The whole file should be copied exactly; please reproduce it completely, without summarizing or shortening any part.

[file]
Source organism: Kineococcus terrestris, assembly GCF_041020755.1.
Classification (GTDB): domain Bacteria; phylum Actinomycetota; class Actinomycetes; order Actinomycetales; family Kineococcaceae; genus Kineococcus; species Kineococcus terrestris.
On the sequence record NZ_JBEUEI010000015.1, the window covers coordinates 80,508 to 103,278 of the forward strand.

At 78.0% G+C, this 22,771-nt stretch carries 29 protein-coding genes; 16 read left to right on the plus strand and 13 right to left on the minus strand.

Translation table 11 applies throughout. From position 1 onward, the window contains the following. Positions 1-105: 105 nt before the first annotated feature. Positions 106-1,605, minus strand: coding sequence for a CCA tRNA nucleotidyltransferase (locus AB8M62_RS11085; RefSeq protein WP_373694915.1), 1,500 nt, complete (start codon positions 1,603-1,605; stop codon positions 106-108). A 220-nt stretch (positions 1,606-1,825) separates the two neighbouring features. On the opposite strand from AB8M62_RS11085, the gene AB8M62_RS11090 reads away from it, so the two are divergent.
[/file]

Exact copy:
Source organism: Kineococcus terrestris, assembly GCF_041020755.1.
Classification (GTDB): domain Bacteria; phylum Actinomycetota; class Actinomycetes; order Actinomycetales; family Kineococcaceae; genus Kineococcus; species Kineococcus terrestris.
On the sequence record NZ_JBEUEI010000015.1, the window covers coordinates 80,508 to 103,278 of the forward strand.

At 78.0% G+C, this 22,771-nt stretch carries 29 protein-coding genes; 16 read left to right on the plus strand and 13 right to left on the minus strand.

Translation table 11 applies throughout. From position 1 onward, the window contains the following. Positions 1-105: 105 nt before the first annotated feature. Positions 106-1,605, minus strand: coding sequence for a CCA tRNA nucleotidyltransferase (locus AB8M62_RS11085; RefSeq protein WP_373694915.1), 1,500 nt, complete (start codon positions 1,603-1,605; stop codon positions 106-108). A 220-nt stretch (positions 1,606-1,825) separates the two neighbouring features. On the opposite strand from AB8M62_RS11085, the gene AB8M62_RS11090 reads away from it, so the two are divergent.